Table of Contents  
Year : 2021  |  Volume : 8  |  Issue : 6  |  Page : 157-158

John Hunter - Father of scientific surgery

Division of Vascular Surgery, Department of CTVS, Sree Chitra Tirunal Institute for Medical Sciences and Technology, Thiruvananthapuram, Kerala, India

Date of Submission24-Dec-2021
Date of Acceptance24-Dec-2021
Date of Web Publication20-Jan-2022

Correspondence Address:
Shivanesan Pitchai
Division of Vascular Surgery, Department of CTVS, Sree Chitra Tirunal Institute for Medical Sciences and Technology, Thiruvananthapuram, Kerala
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Source of Support: None, Conflict of Interest: None

DOI: 10.4103/ijves.ijves_133_21

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How to cite this article:
Pitchai S. John Hunter - Father of scientific surgery. Indian J Vasc Endovasc Surg 2021;8, Suppl S2:157-8

How to cite this URL:
Pitchai S. John Hunter - Father of scientific surgery. Indian J Vasc Endovasc Surg [serial online] 2021 [cited 2022 Jul 4];8, Suppl S2:157-8. Available from:

John Hunter was born in 1728 at Scotland and he was the younger sibling of William Hunter, both of whom contributed enormously to the understanding of pathogenesis of arterial disease by various meticulous anatomical dissections, as well as scientific experiments in the 18th century.[1] His name is famously associated with Adductor's canal also called as Hunter's canal, but his contribution to field of medicine is more than just ligating the superficial femoral artery (SFA) with in the adductor's canal. Today, John Hunter [Figure 1] is remembered as founder of “Scientific Surgery” because, in an era of bloodletting as a major modality of treatment, Hunter strived for answers by means of various extensive scientific experiments, thereby transforming surgery from manual craft to an experimental science.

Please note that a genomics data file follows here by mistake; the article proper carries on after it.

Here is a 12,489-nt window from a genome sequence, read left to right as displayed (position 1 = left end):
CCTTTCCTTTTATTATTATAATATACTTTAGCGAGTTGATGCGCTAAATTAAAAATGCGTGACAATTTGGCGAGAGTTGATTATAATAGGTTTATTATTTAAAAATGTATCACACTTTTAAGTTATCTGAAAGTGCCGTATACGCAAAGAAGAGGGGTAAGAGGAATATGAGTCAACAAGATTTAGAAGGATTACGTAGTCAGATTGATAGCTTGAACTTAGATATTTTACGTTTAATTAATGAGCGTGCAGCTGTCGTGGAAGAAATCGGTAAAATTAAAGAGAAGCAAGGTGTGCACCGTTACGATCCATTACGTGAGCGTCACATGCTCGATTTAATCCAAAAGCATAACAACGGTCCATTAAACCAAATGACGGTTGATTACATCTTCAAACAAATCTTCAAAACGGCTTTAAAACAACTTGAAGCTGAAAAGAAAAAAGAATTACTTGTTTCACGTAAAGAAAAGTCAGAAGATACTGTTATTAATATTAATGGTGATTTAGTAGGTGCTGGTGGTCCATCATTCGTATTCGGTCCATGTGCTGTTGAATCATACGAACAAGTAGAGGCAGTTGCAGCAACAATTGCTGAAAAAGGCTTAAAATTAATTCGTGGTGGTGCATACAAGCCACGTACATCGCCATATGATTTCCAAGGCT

Figure 1: Portrait of John Hunter painted by John Jackson in 1813, after an original by Sir Joshua Reynolds, who exhibited his painting at the Royal Academy in 1786

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Before going into further details, let us get familiar with the time period when John Hunter was performing these procedures. It was in the late 18th century AD, a period when there was still no proper antiseptic principles or proper anesthesia available for performing surgery. Popliteal aneurysms were mainly managed by amputation which was by itself carrying high mortality rate. Ligating the popliteal artery above and below the aneurysm followed by evacuation of its contents has been described and was practiced by few surgeons during that time albeit with less success. The ligature used was often en masse which included the surrounding structures and also the ligatures often hang outside the wound leading in the infection and secondary hemorrhage. Bradford Wilmer once remarked that “with regard to aneurysm of the popliteal artery, there is not, that I know, a single case upon record where that operation succeeded.”[2],[3]

In this time period, the collateral concept of the circulation was developing wherein few surgeons were treating the aneurysm by simple ligation of the vessel above the aneurysm so that that aneurysm will not rupture and the distal perfusion will be taken care by collateral circulation. John Hunter's understanding of the collateral circulation comes from various scientific experiments. He apparently ligated the external carotid artery of a deer after which the pulsations ceased in the capillary network of one antler, but the circulation was restored within in a week owing to collateral perfusion.[4] This story is controversial because this particular event was verbally transferred rather than transcribed.